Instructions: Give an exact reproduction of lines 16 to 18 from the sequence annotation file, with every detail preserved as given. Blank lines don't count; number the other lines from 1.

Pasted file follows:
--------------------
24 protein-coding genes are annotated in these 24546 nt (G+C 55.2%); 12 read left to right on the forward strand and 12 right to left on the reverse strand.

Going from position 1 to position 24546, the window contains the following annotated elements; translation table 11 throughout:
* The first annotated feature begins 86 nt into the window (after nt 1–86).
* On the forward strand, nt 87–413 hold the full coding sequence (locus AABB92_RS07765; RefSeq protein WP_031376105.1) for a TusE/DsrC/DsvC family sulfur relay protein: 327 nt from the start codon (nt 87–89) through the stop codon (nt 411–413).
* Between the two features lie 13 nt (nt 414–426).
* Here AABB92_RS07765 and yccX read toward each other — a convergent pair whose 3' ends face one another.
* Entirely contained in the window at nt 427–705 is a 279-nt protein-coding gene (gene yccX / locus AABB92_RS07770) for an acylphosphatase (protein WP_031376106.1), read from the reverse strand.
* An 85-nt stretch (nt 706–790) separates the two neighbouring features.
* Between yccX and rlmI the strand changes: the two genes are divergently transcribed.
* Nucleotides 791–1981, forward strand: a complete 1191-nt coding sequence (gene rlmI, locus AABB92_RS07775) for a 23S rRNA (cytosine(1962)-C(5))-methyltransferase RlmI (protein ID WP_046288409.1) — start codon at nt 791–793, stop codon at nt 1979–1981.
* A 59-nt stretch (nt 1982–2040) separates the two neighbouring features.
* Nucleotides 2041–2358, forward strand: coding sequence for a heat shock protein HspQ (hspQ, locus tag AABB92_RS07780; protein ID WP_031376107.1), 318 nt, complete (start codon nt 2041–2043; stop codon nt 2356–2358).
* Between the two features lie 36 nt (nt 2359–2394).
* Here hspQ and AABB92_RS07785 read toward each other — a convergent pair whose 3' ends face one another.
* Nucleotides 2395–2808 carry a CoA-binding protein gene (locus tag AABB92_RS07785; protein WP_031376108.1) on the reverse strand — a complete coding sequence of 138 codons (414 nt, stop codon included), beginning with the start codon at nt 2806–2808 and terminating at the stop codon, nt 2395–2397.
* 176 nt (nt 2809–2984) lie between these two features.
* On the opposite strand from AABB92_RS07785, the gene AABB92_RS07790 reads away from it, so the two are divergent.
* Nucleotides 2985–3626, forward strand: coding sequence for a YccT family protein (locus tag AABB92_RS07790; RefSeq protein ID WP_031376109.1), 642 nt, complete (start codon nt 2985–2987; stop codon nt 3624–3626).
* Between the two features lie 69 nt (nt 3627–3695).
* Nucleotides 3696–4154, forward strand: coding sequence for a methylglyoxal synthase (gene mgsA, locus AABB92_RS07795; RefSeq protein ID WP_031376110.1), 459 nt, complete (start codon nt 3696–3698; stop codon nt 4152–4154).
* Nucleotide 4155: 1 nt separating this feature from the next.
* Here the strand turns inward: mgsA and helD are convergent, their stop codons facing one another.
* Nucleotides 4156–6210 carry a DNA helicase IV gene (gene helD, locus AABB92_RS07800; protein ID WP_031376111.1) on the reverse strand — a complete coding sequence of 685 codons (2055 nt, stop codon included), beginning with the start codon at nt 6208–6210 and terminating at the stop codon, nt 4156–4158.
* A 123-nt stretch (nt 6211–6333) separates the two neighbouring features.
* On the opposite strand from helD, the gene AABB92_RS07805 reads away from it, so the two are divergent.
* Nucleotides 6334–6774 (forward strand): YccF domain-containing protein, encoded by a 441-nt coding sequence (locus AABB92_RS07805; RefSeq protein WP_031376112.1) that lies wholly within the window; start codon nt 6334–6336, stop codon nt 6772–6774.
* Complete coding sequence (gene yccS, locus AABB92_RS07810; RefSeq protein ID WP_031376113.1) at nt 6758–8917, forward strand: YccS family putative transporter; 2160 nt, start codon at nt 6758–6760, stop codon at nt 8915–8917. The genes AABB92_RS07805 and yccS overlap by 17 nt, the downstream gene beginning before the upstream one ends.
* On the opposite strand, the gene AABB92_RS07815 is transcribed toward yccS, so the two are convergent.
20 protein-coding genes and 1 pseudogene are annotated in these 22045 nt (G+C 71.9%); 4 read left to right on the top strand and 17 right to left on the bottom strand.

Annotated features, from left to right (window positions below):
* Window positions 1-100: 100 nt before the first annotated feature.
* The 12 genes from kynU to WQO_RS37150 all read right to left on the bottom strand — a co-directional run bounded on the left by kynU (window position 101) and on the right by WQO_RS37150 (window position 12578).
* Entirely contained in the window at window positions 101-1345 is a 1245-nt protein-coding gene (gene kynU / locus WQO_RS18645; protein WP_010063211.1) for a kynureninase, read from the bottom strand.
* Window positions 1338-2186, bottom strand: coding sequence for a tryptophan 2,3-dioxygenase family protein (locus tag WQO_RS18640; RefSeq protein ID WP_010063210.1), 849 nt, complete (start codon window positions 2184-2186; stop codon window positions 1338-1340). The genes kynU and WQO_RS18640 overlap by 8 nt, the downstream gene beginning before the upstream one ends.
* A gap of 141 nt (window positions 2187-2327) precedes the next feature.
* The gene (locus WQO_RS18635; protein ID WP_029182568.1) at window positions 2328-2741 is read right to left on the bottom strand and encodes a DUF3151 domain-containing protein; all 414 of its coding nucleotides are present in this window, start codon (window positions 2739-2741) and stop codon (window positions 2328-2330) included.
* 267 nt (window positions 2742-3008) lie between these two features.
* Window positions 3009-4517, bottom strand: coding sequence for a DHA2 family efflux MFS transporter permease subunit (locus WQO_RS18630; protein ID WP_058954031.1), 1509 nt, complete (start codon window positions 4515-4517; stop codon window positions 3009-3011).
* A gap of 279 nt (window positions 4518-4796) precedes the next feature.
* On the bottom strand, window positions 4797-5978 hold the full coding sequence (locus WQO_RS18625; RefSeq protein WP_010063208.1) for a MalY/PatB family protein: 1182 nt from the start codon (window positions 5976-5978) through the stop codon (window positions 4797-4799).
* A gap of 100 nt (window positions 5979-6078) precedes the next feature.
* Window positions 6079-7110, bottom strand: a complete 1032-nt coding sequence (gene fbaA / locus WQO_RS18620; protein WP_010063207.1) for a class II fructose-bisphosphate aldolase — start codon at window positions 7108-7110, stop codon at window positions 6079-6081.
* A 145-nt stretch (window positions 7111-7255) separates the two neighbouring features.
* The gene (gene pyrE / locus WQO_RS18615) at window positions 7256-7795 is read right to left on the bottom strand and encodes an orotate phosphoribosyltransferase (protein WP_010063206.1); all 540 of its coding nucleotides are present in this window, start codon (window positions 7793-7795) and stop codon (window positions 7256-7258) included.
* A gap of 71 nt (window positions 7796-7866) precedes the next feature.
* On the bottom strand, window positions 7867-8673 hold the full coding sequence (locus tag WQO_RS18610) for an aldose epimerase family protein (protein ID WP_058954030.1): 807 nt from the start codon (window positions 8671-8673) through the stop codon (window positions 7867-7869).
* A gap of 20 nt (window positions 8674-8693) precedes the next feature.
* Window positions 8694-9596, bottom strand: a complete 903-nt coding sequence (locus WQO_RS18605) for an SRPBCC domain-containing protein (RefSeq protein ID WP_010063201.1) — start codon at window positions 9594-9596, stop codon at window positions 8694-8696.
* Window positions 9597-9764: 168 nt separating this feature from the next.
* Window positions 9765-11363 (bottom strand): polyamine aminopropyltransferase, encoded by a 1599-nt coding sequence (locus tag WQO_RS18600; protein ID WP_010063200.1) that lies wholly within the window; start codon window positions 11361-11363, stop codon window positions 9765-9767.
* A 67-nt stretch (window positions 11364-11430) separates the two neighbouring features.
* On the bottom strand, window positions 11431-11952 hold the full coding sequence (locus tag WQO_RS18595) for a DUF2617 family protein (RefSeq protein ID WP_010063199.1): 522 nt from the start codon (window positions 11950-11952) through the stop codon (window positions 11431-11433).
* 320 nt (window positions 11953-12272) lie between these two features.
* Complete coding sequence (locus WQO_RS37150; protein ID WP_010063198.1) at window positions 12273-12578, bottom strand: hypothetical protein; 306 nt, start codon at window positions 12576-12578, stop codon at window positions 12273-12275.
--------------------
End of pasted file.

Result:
* 176 nt (nt 2809–2984) lie between these two features.
* On the opposite strand from AABB92_RS07785, the gene AABB92_RS07790 reads away from it, so the two are divergent.
* Nucleotides 2985–3626, forward strand: coding sequence for a YccT family protein (locus tag AABB92_RS07790; RefSeq protein ID WP_031376109.1), 642 nt, complete (start codon nt 2985–2987; stop codon nt 3624–3626).